McConnell Proposes Freezing All Income Tax Rates

September 13, 2010 | Last updated: July 31, 2020

Today, in the Senate’s first session since early August, Sen. Mitch McConnell (R-Ky.), the minority leader, proposed freezing income tax rates for all Americans. The White House is currently pushing for an extension of the Bush tax cuts for middle-class and lower-income Americans, while letting the tax cuts expire for the highest-earning two percent. The increase would impact households earning more than $250,000 a year and individuals earning more than $200,000 a year, and the top marginal rate rate would rise from 35 to 39.6 percent.

Given that Democrats control the Senate, McConnell cannot bring his bill forward. That means it will not receive any votes unless a Democrat does so for him.

Here’s the full text of McConnell’s statement on the tax cuts. It clearly lays out the Republican line on the matter: Democrats have spent and spent and spent but have not lowered the unemployment rate, so why let them raise taxes on hardworking Americans and small businesses just to let them continue to do the same? It also cites the opposition of Sen. Joe Lieberman (I-Conn.) — as well as Democrats Ben Nelson (Neb.), Evan Bayh (Ind.), Kent Conrad (N.D.) and Jim Webb (Va.) — to letting taxes rise for the wealthiest Americans. Without those senators, plus one Republican, on board, a two-year extension of all the tax cuts seems most likely.

For the past 19 months, the American people have waited patiently for the Obama administration and Democrats in Congress to help them turn the economy around. And time and time again, the administration and its allies in Congress have turned a deaf ear.

Rather than implement the policies that would free up capital, lead to investment, and create good, lasting, private-sector jobs, Democrats in Congress have passed one sweeping, government-driven scheme after another, then asked taxpayers to put it on their tab. A stimulus bill that was supposed to be timely, targeted, and temporary turned out to be a liberal wish-list. Instead of stimulating the economy and keeping unemployment below 8 percent, as promised, we stand here today with nearly 10 percent unemployment nationwide and many more Americans struggling to find full-time work. A health care bill that was supposed to lower costs is doing the opposite. As I’ve repeatedly said in the past, and as a new government report confirmed just last week, the President’s health care plan will bend the cost curve up — not down. And a financial regulatory bill that was supposed to protect Main Street is being embraced by some of the biggest players on Wall Street, while small town bankers and retailers brace themselves for the costly and burdensome rules and regulations it will impose on them.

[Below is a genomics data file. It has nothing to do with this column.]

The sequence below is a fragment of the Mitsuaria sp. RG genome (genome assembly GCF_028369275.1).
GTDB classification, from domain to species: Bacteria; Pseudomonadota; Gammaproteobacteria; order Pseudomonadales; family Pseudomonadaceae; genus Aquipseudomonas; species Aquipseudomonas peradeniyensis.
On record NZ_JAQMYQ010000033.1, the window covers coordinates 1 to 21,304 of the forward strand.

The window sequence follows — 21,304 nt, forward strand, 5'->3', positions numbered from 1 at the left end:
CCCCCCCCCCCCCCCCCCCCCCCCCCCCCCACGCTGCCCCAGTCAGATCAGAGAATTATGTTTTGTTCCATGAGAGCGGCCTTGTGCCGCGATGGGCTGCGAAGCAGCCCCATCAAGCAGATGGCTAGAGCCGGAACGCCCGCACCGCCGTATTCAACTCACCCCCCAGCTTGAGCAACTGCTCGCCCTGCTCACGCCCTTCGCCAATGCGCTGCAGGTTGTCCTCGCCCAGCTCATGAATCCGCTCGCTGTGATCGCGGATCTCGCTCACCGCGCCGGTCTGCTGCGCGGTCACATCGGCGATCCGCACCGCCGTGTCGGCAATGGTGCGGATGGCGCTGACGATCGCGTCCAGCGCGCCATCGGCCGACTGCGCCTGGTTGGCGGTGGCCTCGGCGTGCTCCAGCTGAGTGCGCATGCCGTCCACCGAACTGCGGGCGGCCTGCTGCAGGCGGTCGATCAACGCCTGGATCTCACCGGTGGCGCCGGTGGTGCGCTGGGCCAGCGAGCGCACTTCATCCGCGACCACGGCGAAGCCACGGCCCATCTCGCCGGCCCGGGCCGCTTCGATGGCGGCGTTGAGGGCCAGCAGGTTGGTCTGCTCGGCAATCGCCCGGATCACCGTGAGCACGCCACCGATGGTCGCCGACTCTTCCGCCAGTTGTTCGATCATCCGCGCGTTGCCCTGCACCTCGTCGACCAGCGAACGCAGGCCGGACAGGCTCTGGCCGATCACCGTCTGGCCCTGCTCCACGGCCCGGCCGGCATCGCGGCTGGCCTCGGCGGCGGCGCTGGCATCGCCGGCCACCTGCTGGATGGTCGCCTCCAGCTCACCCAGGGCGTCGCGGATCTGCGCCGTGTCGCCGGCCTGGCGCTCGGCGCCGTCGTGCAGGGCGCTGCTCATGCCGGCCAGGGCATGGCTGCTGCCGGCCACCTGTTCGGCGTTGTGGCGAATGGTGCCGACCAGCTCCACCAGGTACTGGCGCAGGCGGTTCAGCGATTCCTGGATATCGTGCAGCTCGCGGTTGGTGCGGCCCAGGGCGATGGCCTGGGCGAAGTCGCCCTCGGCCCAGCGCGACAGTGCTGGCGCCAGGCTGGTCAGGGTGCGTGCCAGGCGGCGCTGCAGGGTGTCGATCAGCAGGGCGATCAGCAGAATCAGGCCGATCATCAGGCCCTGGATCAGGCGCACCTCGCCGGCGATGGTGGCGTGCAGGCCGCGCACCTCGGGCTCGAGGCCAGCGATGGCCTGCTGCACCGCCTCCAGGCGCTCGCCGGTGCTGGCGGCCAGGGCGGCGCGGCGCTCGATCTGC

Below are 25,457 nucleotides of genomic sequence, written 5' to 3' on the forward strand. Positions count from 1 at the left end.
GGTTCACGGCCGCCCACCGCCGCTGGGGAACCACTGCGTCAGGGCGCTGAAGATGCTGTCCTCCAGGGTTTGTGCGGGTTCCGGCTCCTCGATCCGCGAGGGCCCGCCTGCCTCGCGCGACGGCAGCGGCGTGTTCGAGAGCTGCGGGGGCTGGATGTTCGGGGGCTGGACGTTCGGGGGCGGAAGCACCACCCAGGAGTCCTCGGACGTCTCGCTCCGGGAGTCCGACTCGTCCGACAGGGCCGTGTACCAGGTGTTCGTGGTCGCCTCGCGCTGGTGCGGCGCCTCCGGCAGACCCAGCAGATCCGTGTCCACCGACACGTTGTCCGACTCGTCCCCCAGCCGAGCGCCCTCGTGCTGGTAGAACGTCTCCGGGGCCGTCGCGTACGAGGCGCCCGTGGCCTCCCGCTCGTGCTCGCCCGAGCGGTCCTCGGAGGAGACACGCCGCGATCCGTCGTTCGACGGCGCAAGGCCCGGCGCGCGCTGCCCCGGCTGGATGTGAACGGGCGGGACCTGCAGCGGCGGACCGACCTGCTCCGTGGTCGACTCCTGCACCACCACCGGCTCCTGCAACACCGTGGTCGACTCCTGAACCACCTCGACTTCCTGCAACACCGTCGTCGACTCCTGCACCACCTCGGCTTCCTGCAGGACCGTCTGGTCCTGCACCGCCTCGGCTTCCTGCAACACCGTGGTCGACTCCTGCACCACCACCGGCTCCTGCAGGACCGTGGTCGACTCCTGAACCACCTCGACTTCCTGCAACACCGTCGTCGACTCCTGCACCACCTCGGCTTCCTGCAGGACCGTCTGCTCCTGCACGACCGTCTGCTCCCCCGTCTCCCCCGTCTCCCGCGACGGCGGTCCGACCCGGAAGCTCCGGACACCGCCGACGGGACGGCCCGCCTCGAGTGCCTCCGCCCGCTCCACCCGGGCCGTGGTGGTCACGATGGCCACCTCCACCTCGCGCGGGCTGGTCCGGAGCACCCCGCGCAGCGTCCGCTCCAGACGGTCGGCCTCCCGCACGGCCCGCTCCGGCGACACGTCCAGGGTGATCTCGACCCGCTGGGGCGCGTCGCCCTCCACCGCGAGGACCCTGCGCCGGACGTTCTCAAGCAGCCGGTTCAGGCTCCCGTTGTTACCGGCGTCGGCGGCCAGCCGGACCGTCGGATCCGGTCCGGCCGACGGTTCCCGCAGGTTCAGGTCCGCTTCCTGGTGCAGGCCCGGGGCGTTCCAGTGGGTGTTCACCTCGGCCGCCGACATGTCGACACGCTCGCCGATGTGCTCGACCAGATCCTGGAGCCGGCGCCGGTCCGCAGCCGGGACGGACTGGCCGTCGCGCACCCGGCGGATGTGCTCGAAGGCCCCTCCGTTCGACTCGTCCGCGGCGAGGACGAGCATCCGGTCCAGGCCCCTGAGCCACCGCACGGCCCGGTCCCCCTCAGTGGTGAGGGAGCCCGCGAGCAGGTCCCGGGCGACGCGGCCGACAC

Every one of these bills came at a steep price to the taxpayer. And until now, Democrats have been content to borrow the money, to simply pile it on to the debt.

Well, now comes the second half of the story, the final piece of their agenda — the part where they point to all that spending and demand payment for it, where they try to make it all permanent. Democrats spent the last two years putting government in charge of health care, the financial sector, car companies, insurance companies, student loans — you name it. Now they want the tax hike to pay for it all.

Americans asked the administration to fix the sink, and they remodeled the house instead. And now they’re sending us the bill.

This was their plan all along: force these massive programs through, drive up the debt, call it a crisis, then demand that people pay their ‘fair share’ to dig us out. It starts with small business owners, but I assure you it won’t stop there, because if Democrats spent this much money in the middle of a recession, they’ll borrow and spend even more once we’re out of it. The President admitted as much last week on national television when he said that the tax hike he’s asking for won’t be used to pay for any of the things he’s already done. He’ll use the money from these tax hikes to spend on other things; on “better things,” as he put it.